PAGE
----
A heterosexual couple have recently won a landmark legal right to enter into a civil partnership as an alternative to getting married.
Civil partnerships were introduced in 2005 in order to provide same-sex couples with the same legal protection and security that a marriage provides for heterosexual couples. However, in March 2014, same-sex couples were given the right to choose between entering into a civil partnership or marriage. This has led to campaigners arguing that heterosexual couples should have the reciprocal right to enter into civil partnerships.
Why enter into a civil partnership?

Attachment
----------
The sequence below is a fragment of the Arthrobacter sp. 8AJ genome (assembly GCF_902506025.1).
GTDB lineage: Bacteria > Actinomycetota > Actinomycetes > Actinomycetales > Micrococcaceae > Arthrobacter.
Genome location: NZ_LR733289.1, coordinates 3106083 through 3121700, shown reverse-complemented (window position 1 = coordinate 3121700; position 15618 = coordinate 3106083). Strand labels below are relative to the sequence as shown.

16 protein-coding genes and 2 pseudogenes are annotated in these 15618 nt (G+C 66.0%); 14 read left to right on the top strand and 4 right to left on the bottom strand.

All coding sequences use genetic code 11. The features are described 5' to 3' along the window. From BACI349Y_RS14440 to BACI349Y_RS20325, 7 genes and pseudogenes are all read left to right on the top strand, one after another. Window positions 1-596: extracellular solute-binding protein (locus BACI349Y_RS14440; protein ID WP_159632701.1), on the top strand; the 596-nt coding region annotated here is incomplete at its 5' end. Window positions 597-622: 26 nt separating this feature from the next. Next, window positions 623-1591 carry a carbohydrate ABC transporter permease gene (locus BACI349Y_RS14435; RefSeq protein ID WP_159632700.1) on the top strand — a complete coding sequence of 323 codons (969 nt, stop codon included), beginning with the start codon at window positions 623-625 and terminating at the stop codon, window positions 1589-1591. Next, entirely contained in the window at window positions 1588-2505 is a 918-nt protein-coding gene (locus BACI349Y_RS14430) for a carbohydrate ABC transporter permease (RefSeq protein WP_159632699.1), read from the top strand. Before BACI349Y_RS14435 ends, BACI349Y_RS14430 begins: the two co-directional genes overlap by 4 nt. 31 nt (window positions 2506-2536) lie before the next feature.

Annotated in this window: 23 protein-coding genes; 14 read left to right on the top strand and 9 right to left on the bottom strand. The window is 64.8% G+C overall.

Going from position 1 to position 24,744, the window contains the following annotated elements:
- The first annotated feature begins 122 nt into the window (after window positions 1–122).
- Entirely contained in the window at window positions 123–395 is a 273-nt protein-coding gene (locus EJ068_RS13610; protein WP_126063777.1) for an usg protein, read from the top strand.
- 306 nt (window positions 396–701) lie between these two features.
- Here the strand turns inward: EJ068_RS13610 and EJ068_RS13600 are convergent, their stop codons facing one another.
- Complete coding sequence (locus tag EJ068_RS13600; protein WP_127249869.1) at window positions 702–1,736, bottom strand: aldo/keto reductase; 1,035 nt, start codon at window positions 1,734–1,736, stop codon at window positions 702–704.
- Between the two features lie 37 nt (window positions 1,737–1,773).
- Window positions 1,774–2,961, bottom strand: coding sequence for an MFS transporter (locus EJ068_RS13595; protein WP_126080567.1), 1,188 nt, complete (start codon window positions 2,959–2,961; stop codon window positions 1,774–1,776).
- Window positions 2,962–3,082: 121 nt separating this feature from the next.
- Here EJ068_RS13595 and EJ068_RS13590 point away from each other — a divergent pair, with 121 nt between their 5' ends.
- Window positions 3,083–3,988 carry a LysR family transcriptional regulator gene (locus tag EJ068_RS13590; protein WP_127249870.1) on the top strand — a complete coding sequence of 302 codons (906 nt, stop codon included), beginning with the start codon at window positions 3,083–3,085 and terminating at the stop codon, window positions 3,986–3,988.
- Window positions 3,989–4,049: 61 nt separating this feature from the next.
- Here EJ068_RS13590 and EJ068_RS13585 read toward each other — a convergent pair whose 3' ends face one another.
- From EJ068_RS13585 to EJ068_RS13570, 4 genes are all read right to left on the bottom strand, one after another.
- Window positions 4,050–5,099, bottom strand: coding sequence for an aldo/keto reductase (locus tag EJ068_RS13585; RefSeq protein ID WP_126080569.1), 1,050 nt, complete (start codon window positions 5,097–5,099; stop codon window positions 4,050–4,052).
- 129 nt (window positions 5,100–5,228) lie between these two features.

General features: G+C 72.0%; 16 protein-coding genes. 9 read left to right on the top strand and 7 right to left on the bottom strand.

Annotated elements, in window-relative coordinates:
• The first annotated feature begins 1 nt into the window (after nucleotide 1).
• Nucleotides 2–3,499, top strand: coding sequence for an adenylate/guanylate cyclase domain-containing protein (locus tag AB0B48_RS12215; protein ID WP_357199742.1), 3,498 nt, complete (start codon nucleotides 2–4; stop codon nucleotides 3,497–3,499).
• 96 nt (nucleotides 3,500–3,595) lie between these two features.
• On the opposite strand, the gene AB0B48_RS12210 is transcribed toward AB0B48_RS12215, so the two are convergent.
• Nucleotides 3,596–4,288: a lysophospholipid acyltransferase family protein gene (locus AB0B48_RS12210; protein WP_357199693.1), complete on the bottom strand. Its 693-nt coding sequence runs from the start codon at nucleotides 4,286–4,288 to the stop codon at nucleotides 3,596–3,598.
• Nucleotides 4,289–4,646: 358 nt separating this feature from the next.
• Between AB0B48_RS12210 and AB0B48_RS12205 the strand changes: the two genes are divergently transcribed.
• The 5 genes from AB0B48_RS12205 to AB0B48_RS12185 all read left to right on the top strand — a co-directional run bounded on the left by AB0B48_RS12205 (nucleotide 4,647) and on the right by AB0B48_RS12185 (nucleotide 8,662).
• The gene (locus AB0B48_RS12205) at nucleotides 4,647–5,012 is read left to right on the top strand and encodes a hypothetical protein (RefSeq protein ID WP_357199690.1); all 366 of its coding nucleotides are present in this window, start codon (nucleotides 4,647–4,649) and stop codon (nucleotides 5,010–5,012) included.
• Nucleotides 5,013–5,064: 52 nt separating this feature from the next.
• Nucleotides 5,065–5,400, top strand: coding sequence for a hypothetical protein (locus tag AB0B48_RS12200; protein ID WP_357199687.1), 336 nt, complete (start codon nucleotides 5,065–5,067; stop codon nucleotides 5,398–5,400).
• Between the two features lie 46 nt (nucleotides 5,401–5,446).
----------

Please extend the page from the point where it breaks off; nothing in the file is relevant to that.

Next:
Some people believe that marriage has religious connotations and therefore feel uncomfortable with the notion of entering into a marriage. A civil partnership would allow for a heterosexual couple to obtain the legal protections of a marriage without having to compromise their beliefs.
What are the legal ramifications?
For both same-sex and heterosexual couples, equality in law was achieved when the Civil Partnership Act was introduced in 2005 and both types of union hold the same essential benefits and protections. Therefore, following today’s Supreme Court ruling, there will be no advantages or disadvantages for heterosexual couples in deciding to enter into civil partnership rather than a marriage.